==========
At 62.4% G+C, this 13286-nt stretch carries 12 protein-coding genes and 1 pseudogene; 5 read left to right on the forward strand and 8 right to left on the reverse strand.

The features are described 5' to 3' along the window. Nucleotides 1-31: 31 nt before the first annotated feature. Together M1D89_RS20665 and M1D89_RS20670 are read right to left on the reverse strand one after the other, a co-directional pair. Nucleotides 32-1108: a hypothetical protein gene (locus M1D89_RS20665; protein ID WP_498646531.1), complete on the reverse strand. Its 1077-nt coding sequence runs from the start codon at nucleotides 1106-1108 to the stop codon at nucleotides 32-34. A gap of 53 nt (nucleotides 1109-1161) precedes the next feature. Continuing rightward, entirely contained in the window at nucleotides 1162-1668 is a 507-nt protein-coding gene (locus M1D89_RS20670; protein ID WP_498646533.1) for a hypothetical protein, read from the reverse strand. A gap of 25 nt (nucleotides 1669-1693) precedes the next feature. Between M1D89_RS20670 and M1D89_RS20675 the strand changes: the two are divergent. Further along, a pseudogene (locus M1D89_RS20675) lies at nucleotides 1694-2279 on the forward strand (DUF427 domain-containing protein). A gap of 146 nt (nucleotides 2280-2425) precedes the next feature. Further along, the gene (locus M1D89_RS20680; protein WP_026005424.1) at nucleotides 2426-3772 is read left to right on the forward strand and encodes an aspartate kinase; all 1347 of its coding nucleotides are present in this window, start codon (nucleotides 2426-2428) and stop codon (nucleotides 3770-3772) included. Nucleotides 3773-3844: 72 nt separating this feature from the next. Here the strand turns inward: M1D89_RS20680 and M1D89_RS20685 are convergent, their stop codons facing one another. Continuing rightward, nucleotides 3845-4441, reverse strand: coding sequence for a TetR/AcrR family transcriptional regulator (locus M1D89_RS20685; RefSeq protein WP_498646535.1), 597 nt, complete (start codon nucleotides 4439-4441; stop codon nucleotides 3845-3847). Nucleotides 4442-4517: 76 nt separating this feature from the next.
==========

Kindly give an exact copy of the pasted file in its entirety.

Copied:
At 62.4% G+C, this 13286-nt stretch carries 12 protein-coding genes and 1 pseudogene; 5 read left to right on the forward strand and 8 right to left on the reverse strand.

The features are described 5' to 3' along the window. Nucleotides 1-31: 31 nt before the first annotated feature. Together M1D89_RS20665 and M1D89_RS20670 are read right to left on the reverse strand one after the other, a co-directional pair. Nucleotides 32-1108: a hypothetical protein gene (locus M1D89_RS20665; protein ID WP_498646531.1), complete on the reverse strand. Its 1077-nt coding sequence runs from the start codon at nucleotides 1106-1108 to the stop codon at nucleotides 32-34. A gap of 53 nt (nucleotides 1109-1161) precedes the next feature. Continuing rightward, entirely contained in the window at nucleotides 1162-1668 is a 507-nt protein-coding gene (locus M1D89_RS20670; protein ID WP_498646533.1) for a hypothetical protein, read from the reverse strand. A gap of 25 nt (nucleotides 1669-1693) precedes the next feature. Between M1D89_RS20670 and M1D89_RS20675 the strand changes: the two are divergent. Further along, a pseudogene (locus M1D89_RS20675) lies at nucleotides 1694-2279 on the forward strand (DUF427 domain-containing protein). A gap of 146 nt (nucleotides 2280-2425) precedes the next feature. Further along, the gene (locus M1D89_RS20680; protein WP_026005424.1) at nucleotides 2426-3772 is read left to right on the forward strand and encodes an aspartate kinase; all 1347 of its coding nucleotides are present in this window, start codon (nucleotides 2426-2428) and stop codon (nucleotides 3770-3772) included. Nucleotides 3773-3844: 72 nt separating this feature from the next. Here the strand turns inward: M1D89_RS20680 and M1D89_RS20685 are convergent, their stop codons facing one another. Continuing rightward, nucleotides 3845-4441, reverse strand: coding sequence for a TetR/AcrR family transcriptional regulator (locus M1D89_RS20685; RefSeq protein WP_498646535.1), 597 nt, complete (start codon nucleotides 4439-4441; stop codon nucleotides 3845-3847). Nucleotides 4442-4517: 76 nt separating this feature from the next.